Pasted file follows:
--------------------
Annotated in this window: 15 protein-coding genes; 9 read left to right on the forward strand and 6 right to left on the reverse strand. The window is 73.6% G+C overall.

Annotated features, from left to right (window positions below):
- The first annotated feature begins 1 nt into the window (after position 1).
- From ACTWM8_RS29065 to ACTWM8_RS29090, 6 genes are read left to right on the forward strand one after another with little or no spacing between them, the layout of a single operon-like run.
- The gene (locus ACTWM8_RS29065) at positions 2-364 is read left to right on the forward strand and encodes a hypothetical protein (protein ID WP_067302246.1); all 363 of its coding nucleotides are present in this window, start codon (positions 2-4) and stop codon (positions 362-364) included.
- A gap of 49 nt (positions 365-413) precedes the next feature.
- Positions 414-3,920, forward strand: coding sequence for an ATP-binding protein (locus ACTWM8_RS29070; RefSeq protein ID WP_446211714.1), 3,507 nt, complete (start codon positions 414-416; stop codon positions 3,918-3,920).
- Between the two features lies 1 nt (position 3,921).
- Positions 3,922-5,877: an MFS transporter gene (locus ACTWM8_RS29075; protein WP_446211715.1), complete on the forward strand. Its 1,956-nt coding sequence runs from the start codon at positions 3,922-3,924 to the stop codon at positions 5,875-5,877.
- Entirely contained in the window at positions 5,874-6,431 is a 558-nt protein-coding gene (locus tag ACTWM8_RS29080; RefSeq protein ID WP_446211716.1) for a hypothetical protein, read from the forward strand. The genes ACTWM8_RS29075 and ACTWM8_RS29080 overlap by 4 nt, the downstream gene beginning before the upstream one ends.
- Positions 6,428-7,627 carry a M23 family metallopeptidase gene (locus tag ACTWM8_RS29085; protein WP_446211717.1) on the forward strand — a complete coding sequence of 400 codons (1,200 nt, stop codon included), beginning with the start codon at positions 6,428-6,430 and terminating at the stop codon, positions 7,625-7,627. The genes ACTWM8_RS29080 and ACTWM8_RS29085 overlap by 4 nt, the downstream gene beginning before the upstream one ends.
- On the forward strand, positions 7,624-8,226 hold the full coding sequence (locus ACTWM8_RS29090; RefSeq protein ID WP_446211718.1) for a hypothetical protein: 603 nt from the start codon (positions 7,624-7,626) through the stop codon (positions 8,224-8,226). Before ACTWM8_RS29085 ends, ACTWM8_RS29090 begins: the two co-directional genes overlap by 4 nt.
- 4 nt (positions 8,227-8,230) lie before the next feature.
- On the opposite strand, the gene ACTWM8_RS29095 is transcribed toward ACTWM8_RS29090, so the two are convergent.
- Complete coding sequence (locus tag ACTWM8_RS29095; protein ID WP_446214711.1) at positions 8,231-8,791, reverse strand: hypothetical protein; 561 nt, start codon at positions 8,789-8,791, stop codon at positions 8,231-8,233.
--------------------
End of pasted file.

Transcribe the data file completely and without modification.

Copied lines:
Annotated in this window: 15 protein-coding genes; 9 read left to right on the forward strand and 6 right to left on the reverse strand. The window is 73.6% G+C overall.

Annotated features, from left to right (window positions below):
- The first annotated feature begins 1 nt into the window (after position 1).
- From ACTWM8_RS29065 to ACTWM8_RS29090, 6 genes are read left to right on the forward strand one after another with little or no spacing between them, the layout of a single operon-like run.
- The gene (locus ACTWM8_RS29065) at positions 2-364 is read left to right on the forward strand and encodes a hypothetical protein (protein ID WP_067302246.1); all 363 of its coding nucleotides are present in this window, start codon (positions 2-4) and stop codon (positions 362-364) included.
- A gap of 49 nt (positions 365-413) precedes the next feature.
- Positions 414-3,920, forward strand: coding sequence for an ATP-binding protein (locus ACTWM8_RS29070; RefSeq protein ID WP_446211714.1), 3,507 nt, complete (start codon positions 414-416; stop codon positions 3,918-3,920).
- Between the two features lies 1 nt (position 3,921).
- Positions 3,922-5,877: an MFS transporter gene (locus ACTWM8_RS29075; protein WP_446211715.1), complete on the forward strand. Its 1,956-nt coding sequence runs from the start codon at positions 3,922-3,924 to the stop codon at positions 5,875-5,877.
- Entirely contained in the window at positions 5,874-6,431 is a 558-nt protein-coding gene (locus tag ACTWM8_RS29080; RefSeq protein ID WP_446211716.1) for a hypothetical protein, read from the forward strand. The genes ACTWM8_RS29075 and ACTWM8_RS29080 overlap by 4 nt, the downstream gene beginning before the upstream one ends.
- Positions 6,428-7,627 carry a M23 family metallopeptidase gene (locus tag ACTWM8_RS29085; protein WP_446211717.1) on the forward strand — a complete coding sequence of 400 codons (1,200 nt, stop codon included), beginning with the start codon at positions 6,428-6,430 and terminating at the stop codon, positions 7,625-7,627. The genes ACTWM8_RS29080 and ACTWM8_RS29085 overlap by 4 nt, the downstream gene beginning before the upstream one ends.
- On the forward strand, positions 7,624-8,226 hold the full coding sequence (locus ACTWM8_RS29090; RefSeq protein ID WP_446211718.1) for a hypothetical protein: 603 nt from the start codon (positions 7,624-7,626) through the stop codon (positions 8,224-8,226). Before ACTWM8_RS29085 ends, ACTWM8_RS29090 begins: the two co-directional genes overlap by 4 nt.
- 4 nt (positions 8,227-8,230) lie before the next feature.
- On the opposite strand, the gene ACTWM8_RS29095 is transcribed toward ACTWM8_RS29090, so the two are convergent.
- Complete coding sequence (locus tag ACTWM8_RS29095; protein ID WP_446214711.1) at positions 8,231-8,791, reverse strand: hypothetical protein; 561 nt, start codon at positions 8,789-8,791, stop codon at positions 8,231-8,233.